By Brooke Kato
The world’s best dough-slinger isn’t working in a New York City slice shop — in fact, you’ll have to catch a flight across the pond if you want to find him.
UK-based Michele Pascarella, the founder of London’s Napoli on the Road, has been named the best pizza chef on the planet at the World 50 Top Pizza Awards this week.
The Chiswick pizzaiolo, who has been crafting pies since he was 11, said his big win “is a testament to pushing the boundaries of flavor and innovation within pizza.”
“It’s not just about crafting the perfect dough or finding the finest ingredients; it’s about the artistry and passion that goes into every slice,” the pizza visionary said, according to TimeOut.
As Pascarella’s last name suggests, the UK transplant is originally from Italy, and moved to England when he was just 19 years old.
His menu features the classics, such as margherita and pepperoni, listed as diavola, as well as some vegan-friendly options.
But his “signature” pies seem to be the draw of his eatery — and include pizzas topped with parma ham aged for 24 months, tuna fillet or ragu sauce made with lamb.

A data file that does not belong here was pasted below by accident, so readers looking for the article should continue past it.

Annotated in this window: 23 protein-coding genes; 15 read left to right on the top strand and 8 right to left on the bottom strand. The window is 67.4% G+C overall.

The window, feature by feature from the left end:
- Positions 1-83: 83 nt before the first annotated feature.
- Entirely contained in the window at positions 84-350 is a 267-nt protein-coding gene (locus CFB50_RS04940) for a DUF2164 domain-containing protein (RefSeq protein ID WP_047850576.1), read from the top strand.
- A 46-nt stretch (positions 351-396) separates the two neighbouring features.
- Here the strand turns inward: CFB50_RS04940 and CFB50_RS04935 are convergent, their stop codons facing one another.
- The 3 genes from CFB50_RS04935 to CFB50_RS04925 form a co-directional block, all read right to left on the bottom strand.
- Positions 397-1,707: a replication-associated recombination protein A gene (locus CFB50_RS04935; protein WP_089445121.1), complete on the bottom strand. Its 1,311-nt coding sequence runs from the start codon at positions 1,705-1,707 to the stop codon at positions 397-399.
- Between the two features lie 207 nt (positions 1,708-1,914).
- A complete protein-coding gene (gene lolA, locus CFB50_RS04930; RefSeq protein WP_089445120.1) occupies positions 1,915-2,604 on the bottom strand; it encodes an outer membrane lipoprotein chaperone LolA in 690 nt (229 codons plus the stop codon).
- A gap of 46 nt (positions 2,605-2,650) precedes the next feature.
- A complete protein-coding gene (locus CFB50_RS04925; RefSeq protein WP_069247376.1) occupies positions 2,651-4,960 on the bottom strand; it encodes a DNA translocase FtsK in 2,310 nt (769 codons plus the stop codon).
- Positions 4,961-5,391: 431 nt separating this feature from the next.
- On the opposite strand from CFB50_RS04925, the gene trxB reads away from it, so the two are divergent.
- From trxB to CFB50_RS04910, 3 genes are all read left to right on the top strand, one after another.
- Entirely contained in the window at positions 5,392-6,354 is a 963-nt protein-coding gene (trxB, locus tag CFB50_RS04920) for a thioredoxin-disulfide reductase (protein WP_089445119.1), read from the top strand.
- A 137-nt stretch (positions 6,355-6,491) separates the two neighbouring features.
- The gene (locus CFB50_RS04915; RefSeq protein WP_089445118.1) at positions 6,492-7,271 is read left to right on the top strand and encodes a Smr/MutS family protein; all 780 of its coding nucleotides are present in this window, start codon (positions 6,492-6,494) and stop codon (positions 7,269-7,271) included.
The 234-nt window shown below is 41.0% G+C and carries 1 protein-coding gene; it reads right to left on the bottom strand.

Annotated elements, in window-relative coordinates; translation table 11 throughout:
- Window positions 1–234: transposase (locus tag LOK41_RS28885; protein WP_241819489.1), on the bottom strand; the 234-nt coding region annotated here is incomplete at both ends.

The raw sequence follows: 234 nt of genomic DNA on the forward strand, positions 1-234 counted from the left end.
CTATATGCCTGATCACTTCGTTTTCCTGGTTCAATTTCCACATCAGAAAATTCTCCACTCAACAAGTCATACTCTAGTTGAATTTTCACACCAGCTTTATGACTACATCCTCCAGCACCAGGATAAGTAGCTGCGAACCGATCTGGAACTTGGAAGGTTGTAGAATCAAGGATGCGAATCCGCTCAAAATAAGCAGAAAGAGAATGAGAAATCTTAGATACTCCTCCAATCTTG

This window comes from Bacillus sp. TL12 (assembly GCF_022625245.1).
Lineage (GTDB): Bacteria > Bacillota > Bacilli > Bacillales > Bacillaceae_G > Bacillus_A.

Pascarella, who has been hailed as the “pioneer of contemporary pizza,” has scored a number of accolades, most recently crowned in May as Pizza Maker of the Year 2023.
But while New Yorkers might be peeved by the pizza prizes, it’s not all bad news.
World 50 Top Pizza also named the best pie places on the planet, with a Big Apple eatery landing in the top three.
The judges named the Lower East Side’s Luna Pizza Napoletana in third place, behind two pizza joints in Italy: Diego Vitagliano Pizzeria in Naples and I Masanielli in Caserta.
Ask any New Yorker, and you’ll get a different answer: Joe’s, Prince Street, Patsy’s, Joe and Pat’s, L’Industrie. Even if they use Barstool founder Dave Portnoy’s one bite rule — weighing the sturdiness of the crust, gooeyness of the cheese and the tastiness of the sauce — it appears no one can come to consensus.
But according to Helen Rosner of The New Yorker, Scarr’s Pizza may just take the cake — err, pie — that is “sixty per cent pizza and forty per cent vibes,” she writes.
Scarr’s crust, she says, is light, tangy and sturdy, the sauce “bright and fresh.” The ‘za itself “has admirable structural integrity,” she adds, “succumbing neither to sag nor to sog.”
“Here’s what I will say: any list of great pizza that leaves off Scarr’s shouldn’t be trusted,” she declared, pleased by the even schmear of tomato sauce and lack of grease puddles.
“The restaurant’s slice is excellent, just this side of faultless.”